Christian groups raised awareness on the importance of health and celebrated the lives saved through their ministries on World Health Day.
Every year on Apr. 7, thousands of events worldwide mark the significance of health for productive and happy lives. The theme this year was "Invest in Health, Build a Safer Future," which focused on the need to support ongoing health issues to create a better future.
According to the World Health Organization, one of the pressing health concerns is the severe shortage of health workers which is estimated to be four million. In Ethiopia, for example, there is one doctor for every 37,000 people, according to the British medical aid agency, Merlin. In the United Kingdom, in comparison, there is one doctor for every 434 people.
"The effect of such ratios means that millions of children die from preventable diseases, women risk death during childbirth, and elderly patients endure debilitating illnesses without treatment," said Carolyn Miller, chief executive of Merlin, in a statement.
Christian organizations have been stepping in and helping to meet the medical needs in many of these poor countries.
The United Methodist Committee on Relief (UMCOR), for instance, is one of the only organizations working among the displaced population in western Azerbaijan where an estimated 1 million people have been displaced by the ongoing conflict. Some of the displaced have lived in the temporary shelter in the Khojali settlement, which UMCOR works in, for more than a decade. The homes are said to leak in the winter and are unventilated in the summer. UMCOR offers medicine, health kits, medical attention from doctors, and sewing kits among other needs to the 100 families living in the settlement.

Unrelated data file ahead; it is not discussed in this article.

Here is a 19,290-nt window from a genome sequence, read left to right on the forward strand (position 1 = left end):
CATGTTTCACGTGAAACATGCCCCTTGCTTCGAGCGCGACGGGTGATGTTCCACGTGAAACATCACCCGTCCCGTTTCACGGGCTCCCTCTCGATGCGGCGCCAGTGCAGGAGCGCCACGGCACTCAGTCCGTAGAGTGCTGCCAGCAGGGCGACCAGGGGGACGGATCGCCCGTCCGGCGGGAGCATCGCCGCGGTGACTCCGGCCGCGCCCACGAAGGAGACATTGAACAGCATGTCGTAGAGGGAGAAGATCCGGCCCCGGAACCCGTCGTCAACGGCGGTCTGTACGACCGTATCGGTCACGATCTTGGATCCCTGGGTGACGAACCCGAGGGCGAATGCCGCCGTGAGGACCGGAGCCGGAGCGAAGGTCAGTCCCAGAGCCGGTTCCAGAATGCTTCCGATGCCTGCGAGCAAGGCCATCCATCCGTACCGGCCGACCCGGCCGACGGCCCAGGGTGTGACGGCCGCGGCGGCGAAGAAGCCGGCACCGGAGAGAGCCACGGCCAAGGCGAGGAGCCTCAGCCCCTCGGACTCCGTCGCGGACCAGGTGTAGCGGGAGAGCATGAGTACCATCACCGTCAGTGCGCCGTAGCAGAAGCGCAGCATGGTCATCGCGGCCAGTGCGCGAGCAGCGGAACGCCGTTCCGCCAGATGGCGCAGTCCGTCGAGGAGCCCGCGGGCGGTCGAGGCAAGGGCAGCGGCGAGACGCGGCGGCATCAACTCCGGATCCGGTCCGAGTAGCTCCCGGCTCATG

Catholic Relief Services (CRS), meanwhile, is working in South Sudan where decades of civil war have left hundreds of churches destroyed and devastated communities. CRS highlighted in its World Health Day report its new Keyala Healthcare Center which opened in November 2006. Sudanese who previously resorted to traditional healers or had to walk a day or more to the closest hospital are now able to seek treatment at the Center.
"Before this health center, I had a baby who was sick with malaria and went to a fortuneteller who gave me herbs. My baby passed away," said Rose, carrying her 10-month-old baby to the Center for malaria treatment, according to CRS. Rose said that her new baby, Sarfino, was already getting better from the treatment given to him at the Center.
Most patients are seen for malaria, diarrhea, pneumonia and other respiratory infections. The pharmacy is stocked with medicine and vaccines and the center offers immunization services and health education free of charge to the community.
On World Health Day, the Keyala Healthcare Center highlighted that it has given treatment to more than 8,500 people and has helped build a better future for them.